Movie Review: This Is Not a Burial, It’s a Resurrection

It’s always exciting when a movie lets you get a glimpse of the way that people outside of your sphere of understanding live their lives, and This Is Not a Burial, It’s a Resurrection does just that, focusing on the Mosotho people and customs of the tiny Southern African nation of Lesotho. We are first introduced to our narrator, a lesiba player (Jerry Mofokeng Wa Makhetha) in a run down, little bar, who begins to tell us the story of Mantoa (Mary Twala Mhlongo), an elderly widow in a tiny village. As we meet her, she has just learned of the death of her son, leaving her without any surviving family. This sends her into an extended period of mourning, which is only worsened when she is informed that the government plans to build a dam that will lead to the flooding of the valley she lives in.

As she is still struggling with her grief, she tries to rally her fellow villagers to attempt to stop the dam from being built, though the government effectively ignores her pleas. She insists that she wants to be buried in their local cemetery to be closer to her relatives, most of whose bodies will not be moved, but is repeatedly told that she has no choice. As the community rallies around each other, it starts to become clear that someone is sabotaging them, presumably to force them to acquiesce and leave the valley.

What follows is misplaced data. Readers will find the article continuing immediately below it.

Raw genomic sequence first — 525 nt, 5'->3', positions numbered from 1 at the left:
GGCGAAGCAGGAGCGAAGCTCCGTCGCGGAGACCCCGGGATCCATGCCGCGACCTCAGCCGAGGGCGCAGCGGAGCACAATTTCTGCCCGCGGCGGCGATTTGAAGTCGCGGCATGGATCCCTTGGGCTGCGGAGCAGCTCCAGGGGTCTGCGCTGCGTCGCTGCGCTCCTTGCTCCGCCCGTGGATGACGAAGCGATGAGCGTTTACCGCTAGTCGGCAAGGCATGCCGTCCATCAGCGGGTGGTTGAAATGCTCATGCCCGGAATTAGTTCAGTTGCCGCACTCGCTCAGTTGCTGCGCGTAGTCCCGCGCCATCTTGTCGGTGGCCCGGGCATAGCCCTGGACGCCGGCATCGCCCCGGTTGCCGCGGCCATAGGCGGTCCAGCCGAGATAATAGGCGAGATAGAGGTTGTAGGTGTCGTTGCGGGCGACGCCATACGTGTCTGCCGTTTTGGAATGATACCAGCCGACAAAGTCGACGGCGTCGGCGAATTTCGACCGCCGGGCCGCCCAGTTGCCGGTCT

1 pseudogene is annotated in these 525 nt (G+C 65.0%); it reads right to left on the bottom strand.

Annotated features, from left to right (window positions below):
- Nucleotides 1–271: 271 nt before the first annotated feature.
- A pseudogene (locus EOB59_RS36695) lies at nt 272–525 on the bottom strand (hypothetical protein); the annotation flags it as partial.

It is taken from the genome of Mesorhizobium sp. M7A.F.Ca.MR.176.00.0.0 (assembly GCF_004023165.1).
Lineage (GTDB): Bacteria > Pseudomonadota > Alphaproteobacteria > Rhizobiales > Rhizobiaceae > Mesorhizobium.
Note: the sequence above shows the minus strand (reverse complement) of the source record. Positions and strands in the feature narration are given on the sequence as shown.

Mary Twala’s expressive face radiates with the pain she feels deep in her soul throughout the movie. The camera spends long periods with her in close up and she is always compelling to watch. The sparse dialog has a literary feel to it, as does the minimal but profound plot centered around the agony of grief, the loneliness of old age, and the high cost of the relentless march of progress. This is not a fun movie, and it does occasionally feel a little bit too slowly paced, but it’s a beautiful and enlightening story. The almost poetic language used by the narrator combined with the many striking vistas captured by cinematographer Pierre de Villiers both help to enrich writer / director Lemohang Jeremiah Mosese’s wise and wonderful film. ★★★★

not rated. contains mild violence and thematic material.

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★★★★★ = Excellent | ★★★★ = Very Good | ★★★ = Good | ★★ = Fair | ★ = Poor

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